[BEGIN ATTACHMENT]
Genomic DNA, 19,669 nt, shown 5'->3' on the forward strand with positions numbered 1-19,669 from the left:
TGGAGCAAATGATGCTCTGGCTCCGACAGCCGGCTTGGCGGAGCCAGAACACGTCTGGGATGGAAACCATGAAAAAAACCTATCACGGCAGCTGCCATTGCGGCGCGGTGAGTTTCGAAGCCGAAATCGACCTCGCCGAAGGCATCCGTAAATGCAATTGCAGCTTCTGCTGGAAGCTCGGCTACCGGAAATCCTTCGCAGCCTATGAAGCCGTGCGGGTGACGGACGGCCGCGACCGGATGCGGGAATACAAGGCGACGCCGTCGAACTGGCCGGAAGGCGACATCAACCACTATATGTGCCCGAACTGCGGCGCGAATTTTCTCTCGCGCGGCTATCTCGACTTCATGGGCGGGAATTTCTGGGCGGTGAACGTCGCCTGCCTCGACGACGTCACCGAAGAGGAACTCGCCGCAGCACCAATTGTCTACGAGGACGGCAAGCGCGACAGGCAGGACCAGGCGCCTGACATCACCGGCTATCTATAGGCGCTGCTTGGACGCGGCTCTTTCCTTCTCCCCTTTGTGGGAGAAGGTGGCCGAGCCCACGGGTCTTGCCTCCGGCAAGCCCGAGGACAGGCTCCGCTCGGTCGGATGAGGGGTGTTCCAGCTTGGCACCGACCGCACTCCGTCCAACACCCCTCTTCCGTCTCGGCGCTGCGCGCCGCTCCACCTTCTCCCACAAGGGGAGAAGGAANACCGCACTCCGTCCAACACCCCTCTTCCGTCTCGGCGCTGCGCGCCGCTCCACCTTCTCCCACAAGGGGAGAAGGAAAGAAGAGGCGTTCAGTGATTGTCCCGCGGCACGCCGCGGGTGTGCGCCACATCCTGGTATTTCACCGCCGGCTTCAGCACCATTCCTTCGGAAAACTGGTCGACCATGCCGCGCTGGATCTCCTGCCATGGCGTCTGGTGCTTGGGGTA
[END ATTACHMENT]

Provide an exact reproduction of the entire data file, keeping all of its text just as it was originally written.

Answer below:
Genomic DNA, 19,669 nt, shown 5'->3' on the forward strand with positions numbered 1-19,669 from the left:
TGGAGCAAATGATGCTCTGGCTCCGACAGCCGGCTTGGCGGAGCCAGAACACGTCTGGGATGGAAACCATGAAAAAAACCTATCACGGCAGCTGCCATTGCGGCGCGGTGAGTTTCGAAGCCGAAATCGACCTCGCCGAAGGCATCCGTAAATGCAATTGCAGCTTCTGCTGGAAGCTCGGCTACCGGAAATCCTTCGCAGCCTATGAAGCCGTGCGGGTGACGGACGGCCGCGACCGGATGCGGGAATACAAGGCGACGCCGTCGAACTGGCCGGAAGGCGACATCAACCACTATATGTGCCCGAACTGCGGCGCGAATTTTCTCTCGCGCGGCTATCTCGACTTCATGGGCGGGAATTTCTGGGCGGTGAACGTCGCCTGCCTCGACGACGTCACCGAAGAGGAACTCGCCGCAGCACCAATTGTCTACGAGGACGGCAAGCGCGACAGGCAGGACCAGGCGCCTGACATCACCGGCTATCTATAGGCGCTGCTTGGACGCGGCTCTTTCCTTCTCCCCTTTGTGGGAGAAGGTGGCCGAGCCCACGGGTCTTGCCTCCGGCAAGCCCGAGGACAGGCTCCGCTCGGTCGGATGAGGGGTGTTCCAGCTTGGCACCGACCGCACTCCGTCCAACACCCCTCTTCCGTCTCGGCGCTGCGCGCCGCTCCACCTTCTCCCACAAGGGGAGAAGGAANACCGCACTCCGTCCAACACCCCTCTTCCGTCTCGGCGCTGCGCGCCGCTCCACCTTCTCCCACAAGGGGAGAAGGAAAGAAGAGGCGTTCAGTGATTGTCCCGCGGCACGCCGCGGGTGTGCGCCACATCCTGGTATTTCACCGCCGGCTTCAGCACCATTCCTTCGGAAAACTGGTCGACCATGCCGCGCTGGATCTCCTGCCATGGCGTCTGGTGCTTGGGGTA